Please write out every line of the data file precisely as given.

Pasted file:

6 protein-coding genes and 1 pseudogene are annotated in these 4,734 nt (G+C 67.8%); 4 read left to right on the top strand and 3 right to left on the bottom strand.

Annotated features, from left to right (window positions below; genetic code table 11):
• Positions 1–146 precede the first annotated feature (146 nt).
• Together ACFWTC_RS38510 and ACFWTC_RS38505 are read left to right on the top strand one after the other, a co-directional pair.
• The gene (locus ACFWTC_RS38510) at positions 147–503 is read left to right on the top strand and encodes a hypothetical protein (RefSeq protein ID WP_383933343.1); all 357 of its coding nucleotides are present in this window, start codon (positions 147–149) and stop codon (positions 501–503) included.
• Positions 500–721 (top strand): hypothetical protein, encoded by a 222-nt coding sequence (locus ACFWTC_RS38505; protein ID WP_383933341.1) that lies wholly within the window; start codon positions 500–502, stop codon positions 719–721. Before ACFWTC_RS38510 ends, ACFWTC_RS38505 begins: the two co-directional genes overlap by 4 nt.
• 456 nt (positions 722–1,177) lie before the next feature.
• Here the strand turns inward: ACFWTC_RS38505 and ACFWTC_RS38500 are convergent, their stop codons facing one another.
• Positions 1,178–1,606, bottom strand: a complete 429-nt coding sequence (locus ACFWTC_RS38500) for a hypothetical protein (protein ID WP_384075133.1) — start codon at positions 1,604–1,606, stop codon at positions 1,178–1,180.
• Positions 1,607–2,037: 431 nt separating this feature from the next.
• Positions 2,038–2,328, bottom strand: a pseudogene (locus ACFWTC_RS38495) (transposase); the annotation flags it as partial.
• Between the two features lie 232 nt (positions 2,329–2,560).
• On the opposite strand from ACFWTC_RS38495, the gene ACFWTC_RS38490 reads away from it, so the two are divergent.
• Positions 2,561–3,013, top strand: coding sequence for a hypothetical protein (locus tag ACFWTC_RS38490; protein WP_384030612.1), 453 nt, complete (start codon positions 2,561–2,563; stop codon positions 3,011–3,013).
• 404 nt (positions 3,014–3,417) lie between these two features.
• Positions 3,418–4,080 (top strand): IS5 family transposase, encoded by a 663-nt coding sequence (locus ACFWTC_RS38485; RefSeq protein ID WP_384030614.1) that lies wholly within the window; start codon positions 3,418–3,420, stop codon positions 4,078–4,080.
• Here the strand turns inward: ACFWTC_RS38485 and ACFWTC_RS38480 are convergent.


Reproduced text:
6 protein-coding genes and 1 pseudogene are annotated in these 4,734 nt (G+C 67.8%); 4 read left to right on the top strand and 3 right to left on the bottom strand.

Annotated features, from left to right (window positions below; genetic code table 11):
• Positions 1–146 precede the first annotated feature (146 nt).
• Together ACFWTC_RS38510 and ACFWTC_RS38505 are read left to right on the top strand one after the other, a co-directional pair.
• The gene (locus ACFWTC_RS38510) at positions 147–503 is read left to right on the top strand and encodes a hypothetical protein (RefSeq protein ID WP_383933343.1); all 357 of its coding nucleotides are present in this window, start codon (positions 147–149) and stop codon (positions 501–503) included.
• Positions 500–721 (top strand): hypothetical protein, encoded by a 222-nt coding sequence (locus ACFWTC_RS38505; protein ID WP_383933341.1) that lies wholly within the window; start codon positions 500–502, stop codon positions 719–721. Before ACFWTC_RS38510 ends, ACFWTC_RS38505 begins: the two co-directional genes overlap by 4 nt.
• 456 nt (positions 722–1,177) lie before the next feature.
• Here the strand turns inward: ACFWTC_RS38505 and ACFWTC_RS38500 are convergent, their stop codons facing one another.
• Positions 1,178–1,606, bottom strand: a complete 429-nt coding sequence (locus ACFWTC_RS38500) for a hypothetical protein (protein ID WP_384075133.1) — start codon at positions 1,604–1,606, stop codon at positions 1,178–1,180.
• Positions 1,607–2,037: 431 nt separating this feature from the next.
• Positions 2,038–2,328, bottom strand: a pseudogene (locus ACFWTC_RS38495) (transposase); the annotation flags it as partial.
• Between the two features lie 232 nt (positions 2,329–2,560).
• On the opposite strand from ACFWTC_RS38495, the gene ACFWTC_RS38490 reads away from it, so the two are divergent.
• Positions 2,561–3,013, top strand: coding sequence for a hypothetical protein (locus tag ACFWTC_RS38490; protein WP_384030612.1), 453 nt, complete (start codon positions 2,561–2,563; stop codon positions 3,011–3,013).
• 404 nt (positions 3,014–3,417) lie between these two features.
• Positions 3,418–4,080 (top strand): IS5 family transposase, encoded by a 663-nt coding sequence (locus ACFWTC_RS38485; RefSeq protein ID WP_384030614.1) that lies wholly within the window; start codon positions 3,418–3,420, stop codon positions 4,078–4,080.
• Here the strand turns inward: ACFWTC_RS38485 and ACFWTC_RS38480 are convergent.